It's Friday, so why not let loose a little? Sure, the Four Seasons hotel might not be the cheapest hotel around – you could do three nights in a hostel for the price of one night here – but a slack in demand has made rooms cheaper even at one of the fanciest spots in Tokyo.
The asking price for a twin is 18,480 yen. Split that with a friend or loved one and you're talking $92 a night in a rare luxury hotel with a decidedly European theme.
If I have cash left over, I like to splurge on my last night's hotel as a way of getting some rest after the exhaustion of a long vacation. Thankfully, prices are falling on luxury hotels quicker than the cheap spots, even in Tokyo.
Check out the Four Seasons Tokyo website, and if you decide to bite, make your reservation online at Japanican.
Shibuya's the place that most quickly comes to mind when people think of Tokyo. Shibuya Crossing is often considered Tokyo's Times Square, with its throngs of pedestrians and stacks of large advertisement screens. It's also home to a lot of Tokyo's youth culture, with tons
of entertainment and fashion crammed into a pretty small space.
With that in mind, here are the five essential activities for Shibuya, which could easily take care of an entire day of your vacation:
When you arrive at Shibuya Station, make sure you take the Hachiko exit. This will put you in the famous spot pictured here. The Hachiko area is a popular meeting spot, so you'll see lots of people standing around waiting. By the way, Hachiko's a dog with a fantastic story – make sure you find his statue!
Continue reading “Things to Do: Shibuya”
Don't be mistaken by the name Ginza Capital Hotel – it's a bit away from the haute couture shops of the Ginza district. It's actually in Tsukiji, home of the famous fish market.
Which makes it all the cooler that solo travelers can stay in such a great location for just $63 a night. That's a steal in central Tokyo for a full-service hotel.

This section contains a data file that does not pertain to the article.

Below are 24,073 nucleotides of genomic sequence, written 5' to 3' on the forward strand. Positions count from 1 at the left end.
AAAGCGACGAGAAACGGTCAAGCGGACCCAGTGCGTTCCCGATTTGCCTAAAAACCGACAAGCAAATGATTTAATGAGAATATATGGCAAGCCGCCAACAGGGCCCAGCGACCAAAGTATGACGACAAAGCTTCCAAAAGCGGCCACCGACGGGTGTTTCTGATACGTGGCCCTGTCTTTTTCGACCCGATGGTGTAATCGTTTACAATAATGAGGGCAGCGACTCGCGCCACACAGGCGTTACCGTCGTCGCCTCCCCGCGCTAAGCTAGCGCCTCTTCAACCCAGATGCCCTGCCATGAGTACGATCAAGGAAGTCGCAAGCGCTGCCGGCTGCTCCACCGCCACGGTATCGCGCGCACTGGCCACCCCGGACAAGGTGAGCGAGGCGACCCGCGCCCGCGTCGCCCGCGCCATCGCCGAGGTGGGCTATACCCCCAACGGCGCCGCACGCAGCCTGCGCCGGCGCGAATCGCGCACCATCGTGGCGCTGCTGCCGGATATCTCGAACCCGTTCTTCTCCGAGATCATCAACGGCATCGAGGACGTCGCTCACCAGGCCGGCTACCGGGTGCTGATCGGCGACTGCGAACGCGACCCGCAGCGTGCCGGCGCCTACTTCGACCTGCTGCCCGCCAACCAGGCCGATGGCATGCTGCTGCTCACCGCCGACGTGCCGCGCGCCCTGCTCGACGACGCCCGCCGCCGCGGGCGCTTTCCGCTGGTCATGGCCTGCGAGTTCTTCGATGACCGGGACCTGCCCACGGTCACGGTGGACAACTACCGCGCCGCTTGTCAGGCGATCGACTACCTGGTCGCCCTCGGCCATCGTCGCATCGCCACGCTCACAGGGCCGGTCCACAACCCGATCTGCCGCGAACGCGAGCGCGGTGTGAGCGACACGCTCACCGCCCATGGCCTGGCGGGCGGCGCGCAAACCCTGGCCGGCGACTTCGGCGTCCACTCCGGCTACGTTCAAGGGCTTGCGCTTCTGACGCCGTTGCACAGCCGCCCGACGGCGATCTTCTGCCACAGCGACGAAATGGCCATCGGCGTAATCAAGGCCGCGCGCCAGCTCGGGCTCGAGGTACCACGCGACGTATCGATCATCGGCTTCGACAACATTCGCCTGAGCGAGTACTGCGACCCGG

There's one downside – no in-room Internet access – but that's all the more reason why you should spend your time out exploring Tokyo and just hitting up an Internet cafe when you need to unwind.
The hotel has an English website with info, but for the cheap price you'll want to make your reservation on Japanican.
If you're a Konnichiwhoa reader and you're from Atlanta, I haven't had you covered very well – until now. How about a cheap flight to Tokyo this summer for a mere $704 (probably just under 800 after tax)?
Like yesterday's flight deal, if you're able to book your ticket this week, you can take advantage of that price all the way through the end of August, letting you take advantage of a cheap summer vacation overseas.
The deal comes from travel agency Sankei, and their website is all in Japanese. But if you email or call them, they'll answer you in English.
The email address is on the website, and their phone number is 1-800-225-7479.
Here's a good one: a nonstop flight to Tokyo on United from Washington, D.C. for $872 after taxes and fees.
It's advertised as a fare of $714, but they estimate another $158 in taxes, fees and the fuel surcharge. That price is good for flights all summer long, and after August 31 prices go up higher.
The summer's shaping up to be a cheap one for vacations to Japan, and cheap nonstop flights are a bonus. As the Konnichiwhoa Guide says:
The fewer layovers you have, the fewer times you have to have your
luggage inspected, take off your shoes, show people your tickets and
passport, stop to eat expensive airport food, and turn your iPod off
then on again. Plus, it's a shorter trip, and who doesn't love that?
If you're a more experienced traveler, there are also deals for flights to Osaka and Nagoya, too. But be quick – the deal expires this Friday, May 15. Get the details and make reservations at H.I.S. Travel.
It's arrived! Swine Flu is officially Big in Japan.
The first cases were confirmed on Friday when three Americans arrived in Japan shortly after a trip to Canada.
Flights arriving from afflicted countries are being quarantined and health inspectors are stepping on board to examine everyone on board. Those exposed to the virus are being quarantined in "a facility near the airport" for 10 days, reports the AP.
If you're going to Japan soon, expect to be held on board your airplane for a short while, and be able to list a contact person or hotel for where you'll be staying. Without this info the health officials at immigration may be hesitant to let you into the country.
It's probably a good idea to pack a pocket-size notebook with phone numbers and addresses for the places you'll be staying.